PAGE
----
include this lecture in his two volumes published in 1850, and used it again in the winter of 1850-51 at different places in the State,—as at Newton, Stoughton, Greenfield, and Deerfield. As showimerson's desire that he should undertake the work. From various quarters during the years 1845-1851 he was solicited for addresses, articles, and editorial service, which he declined on account of already referred to concerning friction matches, on which he was still employed in the summer of 1851; Ante, vol. II. p. 292. one concerning a rotary-power stocking loom; and another concerning a cith so much unalloyed pleasure. William W. Story had now established his home in Italy; but in 1851 he was in Boston carrying his Life of his father through the press,—a work in which Sumner naturatever you do I shall know is done with sincerity and high purposes. During the period of 1845-1851 Sumner was well remembered by his English and other foreign friends. Our three successive mini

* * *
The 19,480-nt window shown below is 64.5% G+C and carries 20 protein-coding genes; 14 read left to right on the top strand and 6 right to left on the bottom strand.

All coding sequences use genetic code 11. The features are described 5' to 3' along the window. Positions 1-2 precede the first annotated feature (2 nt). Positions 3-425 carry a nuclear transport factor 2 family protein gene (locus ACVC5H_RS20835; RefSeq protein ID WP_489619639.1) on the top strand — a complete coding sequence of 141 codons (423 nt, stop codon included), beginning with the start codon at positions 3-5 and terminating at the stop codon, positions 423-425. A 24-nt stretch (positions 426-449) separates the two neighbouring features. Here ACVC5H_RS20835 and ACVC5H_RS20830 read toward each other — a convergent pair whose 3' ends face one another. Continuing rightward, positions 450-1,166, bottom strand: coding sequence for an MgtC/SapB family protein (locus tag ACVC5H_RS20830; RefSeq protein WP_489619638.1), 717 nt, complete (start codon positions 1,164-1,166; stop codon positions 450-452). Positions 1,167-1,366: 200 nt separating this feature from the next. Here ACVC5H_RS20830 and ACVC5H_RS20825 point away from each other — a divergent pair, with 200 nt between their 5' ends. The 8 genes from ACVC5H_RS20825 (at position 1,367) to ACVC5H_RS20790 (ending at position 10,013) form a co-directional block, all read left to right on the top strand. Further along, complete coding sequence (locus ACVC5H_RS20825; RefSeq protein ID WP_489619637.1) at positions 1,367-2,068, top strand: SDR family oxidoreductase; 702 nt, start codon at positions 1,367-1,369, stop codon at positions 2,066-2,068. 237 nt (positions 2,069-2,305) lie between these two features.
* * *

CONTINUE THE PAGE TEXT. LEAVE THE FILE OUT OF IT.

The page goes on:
Edward L. Pierce, Memoir and letters of Charles Sumner: volume 3, Chapter 32: the annexation of Texas.—the Mexican War.—Winthrop and Sumner.—1845-1847. (search)
that period a place in Fillmore's reactionary Cabinet, and ten years later was the foremost compromiser with an incipient rebellion. A brief mission to Mexico closed his public life; and resuming the practice of the law at Washington in the midst of the Civil War, he had no inspirations for the period, and sadly confessed, I am but a tradition. A. P. Russell's Sketch of Thomas Corwin, p 111. He ended as a man of such weak moral fibre is always likely to end. From December, 1846, until 1851, when he entered the Senate, Sumner was in frequent and confidential communication with Joshua R. Giddings. Some of this correspondence will be found in Julian's Life of Giddings, pp. 202, 204, 210-214, 217, 222, 227, 247, 260. Among the leaders of the antislavery cause in the House of Representatives, Giddings is entitled to hold in history the foremost place. He combined vigilance, prudence, readiness, self-possession, and a courage, moral and physical, which never failed. In a period